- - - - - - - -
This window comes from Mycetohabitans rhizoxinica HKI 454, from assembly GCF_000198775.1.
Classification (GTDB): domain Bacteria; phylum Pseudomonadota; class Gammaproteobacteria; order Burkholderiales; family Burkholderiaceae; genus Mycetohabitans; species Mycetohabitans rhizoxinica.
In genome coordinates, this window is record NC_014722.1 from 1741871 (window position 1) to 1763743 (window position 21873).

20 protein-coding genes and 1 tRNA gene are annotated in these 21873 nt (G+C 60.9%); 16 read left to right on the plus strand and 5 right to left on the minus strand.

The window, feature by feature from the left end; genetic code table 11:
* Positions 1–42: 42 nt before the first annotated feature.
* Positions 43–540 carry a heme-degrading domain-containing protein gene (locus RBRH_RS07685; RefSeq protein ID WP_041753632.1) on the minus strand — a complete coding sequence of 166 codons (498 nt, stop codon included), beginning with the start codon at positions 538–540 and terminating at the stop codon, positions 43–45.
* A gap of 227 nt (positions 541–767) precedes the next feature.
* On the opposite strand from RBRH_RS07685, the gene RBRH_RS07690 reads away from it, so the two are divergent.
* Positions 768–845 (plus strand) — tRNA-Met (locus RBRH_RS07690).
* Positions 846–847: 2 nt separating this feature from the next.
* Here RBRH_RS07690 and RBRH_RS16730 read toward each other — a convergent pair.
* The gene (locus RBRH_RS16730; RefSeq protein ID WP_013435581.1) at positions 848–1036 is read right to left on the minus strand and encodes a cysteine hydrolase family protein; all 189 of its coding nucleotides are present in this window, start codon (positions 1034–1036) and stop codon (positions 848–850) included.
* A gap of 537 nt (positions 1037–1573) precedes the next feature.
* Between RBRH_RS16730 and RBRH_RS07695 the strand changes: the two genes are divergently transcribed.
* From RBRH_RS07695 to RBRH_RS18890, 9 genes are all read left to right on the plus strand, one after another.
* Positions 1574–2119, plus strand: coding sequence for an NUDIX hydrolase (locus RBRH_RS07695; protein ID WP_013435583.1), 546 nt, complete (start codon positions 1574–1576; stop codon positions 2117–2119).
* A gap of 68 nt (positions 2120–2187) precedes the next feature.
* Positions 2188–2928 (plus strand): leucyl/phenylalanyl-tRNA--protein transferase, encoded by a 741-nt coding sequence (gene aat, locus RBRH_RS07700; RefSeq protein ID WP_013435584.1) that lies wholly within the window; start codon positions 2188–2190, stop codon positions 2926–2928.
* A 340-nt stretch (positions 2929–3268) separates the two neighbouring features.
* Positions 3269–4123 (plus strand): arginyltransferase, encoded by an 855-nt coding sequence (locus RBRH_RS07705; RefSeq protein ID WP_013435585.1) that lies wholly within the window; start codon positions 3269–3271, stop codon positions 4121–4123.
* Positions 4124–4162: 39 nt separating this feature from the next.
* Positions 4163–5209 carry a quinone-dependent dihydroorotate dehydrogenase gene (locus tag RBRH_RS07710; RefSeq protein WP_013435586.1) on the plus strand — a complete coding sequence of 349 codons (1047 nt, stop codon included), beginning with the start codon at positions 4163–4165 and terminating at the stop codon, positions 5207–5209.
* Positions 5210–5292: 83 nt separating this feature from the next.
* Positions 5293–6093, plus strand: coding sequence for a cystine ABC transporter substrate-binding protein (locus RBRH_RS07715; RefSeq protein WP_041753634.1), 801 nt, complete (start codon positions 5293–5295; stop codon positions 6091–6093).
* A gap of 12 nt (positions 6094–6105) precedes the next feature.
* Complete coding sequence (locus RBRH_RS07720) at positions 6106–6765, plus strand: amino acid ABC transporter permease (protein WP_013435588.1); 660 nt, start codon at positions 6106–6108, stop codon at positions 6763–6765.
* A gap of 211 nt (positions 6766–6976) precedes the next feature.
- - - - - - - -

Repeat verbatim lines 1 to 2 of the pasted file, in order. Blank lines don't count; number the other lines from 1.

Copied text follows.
This window comes from Mycetohabitans rhizoxinica HKI 454, from assembly GCF_000198775.1.
Classification (GTDB): domain Bacteria; phylum Pseudomonadota; class Gammaproteobacteria; order Burkholderiales; family Burkholderiaceae; genus Mycetohabitans; species Mycetohabitans rhizoxinica.